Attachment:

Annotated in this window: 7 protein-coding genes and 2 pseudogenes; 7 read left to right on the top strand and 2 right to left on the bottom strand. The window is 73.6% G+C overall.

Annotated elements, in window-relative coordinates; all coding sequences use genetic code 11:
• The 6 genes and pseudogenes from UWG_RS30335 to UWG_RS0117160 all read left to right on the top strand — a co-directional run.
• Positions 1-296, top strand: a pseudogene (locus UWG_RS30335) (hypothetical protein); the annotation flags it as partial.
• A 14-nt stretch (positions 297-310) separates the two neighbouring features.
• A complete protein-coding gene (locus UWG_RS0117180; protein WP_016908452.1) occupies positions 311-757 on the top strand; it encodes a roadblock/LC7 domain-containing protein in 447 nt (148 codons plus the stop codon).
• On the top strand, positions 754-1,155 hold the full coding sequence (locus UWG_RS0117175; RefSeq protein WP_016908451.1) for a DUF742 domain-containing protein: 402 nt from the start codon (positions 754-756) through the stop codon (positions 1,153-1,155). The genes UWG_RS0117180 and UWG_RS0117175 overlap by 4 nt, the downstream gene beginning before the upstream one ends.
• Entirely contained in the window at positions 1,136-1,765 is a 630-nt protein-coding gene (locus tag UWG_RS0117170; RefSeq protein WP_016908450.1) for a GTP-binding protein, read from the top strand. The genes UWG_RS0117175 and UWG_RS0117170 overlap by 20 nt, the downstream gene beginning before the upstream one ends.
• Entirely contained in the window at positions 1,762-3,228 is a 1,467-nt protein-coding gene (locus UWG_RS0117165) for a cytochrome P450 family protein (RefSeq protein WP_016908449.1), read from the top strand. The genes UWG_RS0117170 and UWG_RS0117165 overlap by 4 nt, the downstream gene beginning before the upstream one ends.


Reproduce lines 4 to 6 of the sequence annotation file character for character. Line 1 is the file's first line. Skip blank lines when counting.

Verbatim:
• Positions 1-296, top strand: a pseudogene (locus UWG_RS30335) (hypothetical protein); the annotation flags it as partial.
• A 14-nt stretch (positions 297-310) separates the two neighbouring features.
• A complete protein-coding gene (locus UWG_RS0117180; protein WP_016908452.1) occupies positions 311-757 on the top strand; it encodes a roadblock/LC7 domain-containing protein in 447 nt (148 codons plus the stop codon).